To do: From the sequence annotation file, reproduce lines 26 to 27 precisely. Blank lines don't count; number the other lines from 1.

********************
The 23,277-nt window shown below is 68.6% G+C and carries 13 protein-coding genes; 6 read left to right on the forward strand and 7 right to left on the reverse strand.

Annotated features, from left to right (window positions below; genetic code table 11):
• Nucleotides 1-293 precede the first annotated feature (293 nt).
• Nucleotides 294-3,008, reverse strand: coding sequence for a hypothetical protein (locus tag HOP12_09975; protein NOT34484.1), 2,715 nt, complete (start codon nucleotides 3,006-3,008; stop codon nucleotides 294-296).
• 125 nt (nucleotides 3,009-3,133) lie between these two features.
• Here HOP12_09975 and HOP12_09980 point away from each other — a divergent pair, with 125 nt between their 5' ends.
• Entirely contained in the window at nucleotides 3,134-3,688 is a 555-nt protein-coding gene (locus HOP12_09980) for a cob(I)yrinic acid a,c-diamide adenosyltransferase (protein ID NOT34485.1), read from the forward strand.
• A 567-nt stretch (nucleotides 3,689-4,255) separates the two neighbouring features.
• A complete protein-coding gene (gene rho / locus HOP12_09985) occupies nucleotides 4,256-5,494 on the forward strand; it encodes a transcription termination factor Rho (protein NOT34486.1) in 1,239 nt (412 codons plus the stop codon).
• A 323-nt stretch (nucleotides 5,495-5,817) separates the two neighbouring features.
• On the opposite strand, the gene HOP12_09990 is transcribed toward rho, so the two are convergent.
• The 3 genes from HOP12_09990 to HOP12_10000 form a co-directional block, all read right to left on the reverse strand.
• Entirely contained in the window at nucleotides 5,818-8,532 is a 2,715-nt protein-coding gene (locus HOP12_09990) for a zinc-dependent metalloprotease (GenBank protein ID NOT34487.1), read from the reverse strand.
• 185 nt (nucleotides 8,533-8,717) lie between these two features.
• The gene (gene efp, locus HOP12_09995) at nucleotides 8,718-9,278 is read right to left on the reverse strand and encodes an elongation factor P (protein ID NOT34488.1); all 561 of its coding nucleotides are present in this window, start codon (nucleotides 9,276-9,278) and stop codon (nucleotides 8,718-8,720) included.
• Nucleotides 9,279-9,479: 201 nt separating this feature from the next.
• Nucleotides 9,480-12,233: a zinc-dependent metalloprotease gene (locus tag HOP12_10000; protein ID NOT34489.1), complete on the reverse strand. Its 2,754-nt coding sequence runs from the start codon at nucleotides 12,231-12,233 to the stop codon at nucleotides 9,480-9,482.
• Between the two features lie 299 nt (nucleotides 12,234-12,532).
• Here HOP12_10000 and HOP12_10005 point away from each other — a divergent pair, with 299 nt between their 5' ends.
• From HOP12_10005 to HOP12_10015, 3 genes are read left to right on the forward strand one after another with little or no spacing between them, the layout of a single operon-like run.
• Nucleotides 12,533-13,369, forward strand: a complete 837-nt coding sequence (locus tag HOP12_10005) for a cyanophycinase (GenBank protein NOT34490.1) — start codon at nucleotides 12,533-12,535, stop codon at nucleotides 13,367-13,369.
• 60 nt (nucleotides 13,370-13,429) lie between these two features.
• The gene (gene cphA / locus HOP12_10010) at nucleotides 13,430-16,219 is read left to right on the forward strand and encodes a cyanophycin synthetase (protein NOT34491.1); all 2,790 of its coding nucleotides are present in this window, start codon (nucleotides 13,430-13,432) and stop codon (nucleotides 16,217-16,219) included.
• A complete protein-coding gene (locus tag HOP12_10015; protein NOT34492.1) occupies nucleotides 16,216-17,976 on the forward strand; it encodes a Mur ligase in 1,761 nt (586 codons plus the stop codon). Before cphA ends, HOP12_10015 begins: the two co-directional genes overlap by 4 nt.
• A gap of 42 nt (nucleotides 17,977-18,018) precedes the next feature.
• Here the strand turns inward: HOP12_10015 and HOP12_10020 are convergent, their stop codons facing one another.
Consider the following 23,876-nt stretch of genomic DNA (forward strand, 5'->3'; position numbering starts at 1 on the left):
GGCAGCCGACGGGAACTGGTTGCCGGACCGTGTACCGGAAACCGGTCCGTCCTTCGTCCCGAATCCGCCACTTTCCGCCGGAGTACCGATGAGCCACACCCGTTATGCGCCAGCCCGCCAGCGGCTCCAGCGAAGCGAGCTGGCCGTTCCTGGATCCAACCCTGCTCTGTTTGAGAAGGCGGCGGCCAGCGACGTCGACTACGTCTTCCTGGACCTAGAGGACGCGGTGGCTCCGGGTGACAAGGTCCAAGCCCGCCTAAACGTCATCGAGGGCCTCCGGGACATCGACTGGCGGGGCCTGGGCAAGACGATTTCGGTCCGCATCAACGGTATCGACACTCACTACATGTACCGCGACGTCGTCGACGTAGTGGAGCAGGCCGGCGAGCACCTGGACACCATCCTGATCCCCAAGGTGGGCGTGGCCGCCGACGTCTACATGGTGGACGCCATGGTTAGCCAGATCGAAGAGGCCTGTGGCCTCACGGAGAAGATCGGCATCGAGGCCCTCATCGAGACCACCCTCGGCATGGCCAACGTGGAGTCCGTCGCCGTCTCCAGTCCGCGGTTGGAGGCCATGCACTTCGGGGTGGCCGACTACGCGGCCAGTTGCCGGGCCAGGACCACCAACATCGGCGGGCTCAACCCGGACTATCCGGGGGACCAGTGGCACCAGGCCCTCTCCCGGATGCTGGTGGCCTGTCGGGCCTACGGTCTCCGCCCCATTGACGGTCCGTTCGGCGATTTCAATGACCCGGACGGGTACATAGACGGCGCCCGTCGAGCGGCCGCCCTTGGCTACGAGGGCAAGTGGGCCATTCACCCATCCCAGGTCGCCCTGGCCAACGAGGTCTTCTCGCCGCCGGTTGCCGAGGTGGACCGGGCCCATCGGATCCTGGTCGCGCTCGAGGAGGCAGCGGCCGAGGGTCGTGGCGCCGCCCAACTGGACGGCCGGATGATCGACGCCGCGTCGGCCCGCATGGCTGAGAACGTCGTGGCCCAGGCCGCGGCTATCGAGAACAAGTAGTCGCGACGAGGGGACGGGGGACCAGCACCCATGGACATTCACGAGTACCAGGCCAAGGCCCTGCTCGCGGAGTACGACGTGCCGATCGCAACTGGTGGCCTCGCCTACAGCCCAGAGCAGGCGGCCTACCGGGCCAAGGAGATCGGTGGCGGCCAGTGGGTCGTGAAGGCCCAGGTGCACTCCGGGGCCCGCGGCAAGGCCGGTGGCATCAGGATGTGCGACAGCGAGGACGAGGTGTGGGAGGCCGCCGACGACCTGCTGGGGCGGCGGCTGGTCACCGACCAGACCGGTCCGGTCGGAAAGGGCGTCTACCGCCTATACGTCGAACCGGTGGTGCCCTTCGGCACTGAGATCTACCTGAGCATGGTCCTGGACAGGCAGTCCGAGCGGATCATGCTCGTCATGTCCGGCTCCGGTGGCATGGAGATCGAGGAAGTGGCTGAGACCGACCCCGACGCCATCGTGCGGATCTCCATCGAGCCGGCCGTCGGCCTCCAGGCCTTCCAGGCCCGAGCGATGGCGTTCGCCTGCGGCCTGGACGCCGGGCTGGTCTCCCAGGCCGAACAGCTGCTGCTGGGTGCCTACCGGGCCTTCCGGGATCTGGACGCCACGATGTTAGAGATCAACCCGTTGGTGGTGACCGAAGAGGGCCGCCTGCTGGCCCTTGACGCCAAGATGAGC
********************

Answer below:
• Here the strand turns inward: HOP12_10015 and HOP12_10020 are convergent, their stop codons facing one another.
Consider the following 23,876-nt stretch of genomic DNA (forward strand, 5'->3'; position numbering starts at 1 on the left):